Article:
Bile salt metabolism is not the only factor contributing to Clostridioides (Clostridium) difficile disease severity in the murine model of disease

Jukes, C., Ijaz, U. Z. , Buckley, A., Spencer, J., Irvine, J., Li, J. V., Marchesi, J. R., Candlish, D. and Douce, G. (2020) Bile salt metabolism is not the only factor contributing to Clostridioides (Clostridium) difficile disease severity in the murine model of disease. Gut Microbes, 11(3), pp. 481-496. (doi: 10.1080/19490976.2019.1678996) (PMID:31793403) (PMCID:PMC7524298)

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Abstract

Susceptibility of patients to antibiotic-associated C. difficile disease is intimately associated with specific changes to gut microbiome composition. In particular, loss of microbes that modify bile salt acids (BSA) play a central role; primary bile acids stimulate spore germination whilst secondary bile acids limit C. difficile vegetative growth. To determine the relative contribution of bile salt (BS) metabolism on C. difficile disease severity, we treated mice with three combinations of antibiotics prior to infection. Mice given clindamycin alone became colonized but displayed no tissue pathology while severe disease, exemplified by weight loss and inflammatory tissue damage occurred in animals given a combination of five antibiotics and clindamycin. Animals given only the five antibiotic cocktails showed only transient colonization and no disease. C. difficile colonization was associated with a reduction in bacterial diversity, an inability to amplify bile salt hydrolase (BSH) sequences from fecal DNA and a relative increase in primary bile acids (pBA) in cecal lavages from infected mice. Further, the link between BSA modification and the microbiome was confirmed by the isolation of strains of Lactobacillus murinus that modified primary bile acids in vitro, thus preventing C. difficile germination. Interestingly, BSH activity did not correlate with disease severity which appeared linked to alternations in mucin, which may indirectly lead to increased exposure of the epithelial surface to inflammatory signals. These data confirm the role of microbial metabolic activity in protection of the gut and highlights the need for greater understanding the function of bacterial communities in disease prevention.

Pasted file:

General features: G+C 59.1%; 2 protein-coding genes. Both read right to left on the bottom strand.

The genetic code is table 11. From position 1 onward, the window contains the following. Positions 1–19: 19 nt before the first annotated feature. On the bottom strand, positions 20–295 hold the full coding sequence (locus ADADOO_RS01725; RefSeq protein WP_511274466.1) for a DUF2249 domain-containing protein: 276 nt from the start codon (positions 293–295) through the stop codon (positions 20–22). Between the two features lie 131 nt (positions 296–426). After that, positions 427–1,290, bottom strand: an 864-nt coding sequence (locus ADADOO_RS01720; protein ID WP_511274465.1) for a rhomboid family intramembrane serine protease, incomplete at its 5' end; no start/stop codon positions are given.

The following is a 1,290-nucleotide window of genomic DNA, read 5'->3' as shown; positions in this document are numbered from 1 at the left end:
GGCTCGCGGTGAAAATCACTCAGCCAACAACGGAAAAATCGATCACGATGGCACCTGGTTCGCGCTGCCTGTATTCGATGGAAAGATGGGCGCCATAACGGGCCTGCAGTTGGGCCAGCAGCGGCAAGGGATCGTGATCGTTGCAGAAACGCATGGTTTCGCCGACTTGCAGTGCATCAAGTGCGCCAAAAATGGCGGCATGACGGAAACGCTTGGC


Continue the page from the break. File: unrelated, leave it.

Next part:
Item Type:Articles
Additional Information:This work was supported by the Biotechnology and Biological Sciences Research Council [DTP programme BB/J013854/1]; National Institute for Health Research [Imperial Biomedical Research Centre]; Natural Environment Research Council [NE/LO11956/1]; Wellcome Trust [086418].
Status:Published
Refereed:Yes
Glasgow Author(s) Enlighten ID:Douce, Dr Gillian and Jukes, Caitlin and Candlish, Mrs Denise and Ijaz, Dr Umer and Spencer, Dr Janice and Buckley, Dr Anthony and Irvine, Ms June
Authors: Jukes, C., Ijaz, U. Z., Buckley, A., Spencer, J., Irvine, J., Li, J. V., Marchesi, J. R., Candlish, D., and Douce, G.
College/School:College of Medical Veterinary and Life Sciences > Institute of Infection Immunity and Inflammation
Journal Name:Gut Microbes
Publisher:Taylor and Francis
ISSN:1949-0976
ISSN (Online):1949-0984
Published Online:02 December 2019
Copyright Holders:Copyright © 2019 The Authors
First Published:First published in Gut Microbes 11(3):481-496
Publisher Policy:Reproduced under a Creative Commons license

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Project CodeAward NoProject NamePrincipal InvestigatorFunder's NameFunder RefLead Dept
161382Genetic and phenotypic characterisation of emerging virulent Clostridium difficileGillian DouceWellcome Trust (WELLCOTR)086418/B/08/ZIII - Bacteriology
170256Understanding microbial community through in situ environmental 'omic data synthesisUmer Zeeshan IjazNatural Environment Research Council (NERC)NE/L011956/1ENG - Infrastructure & Environment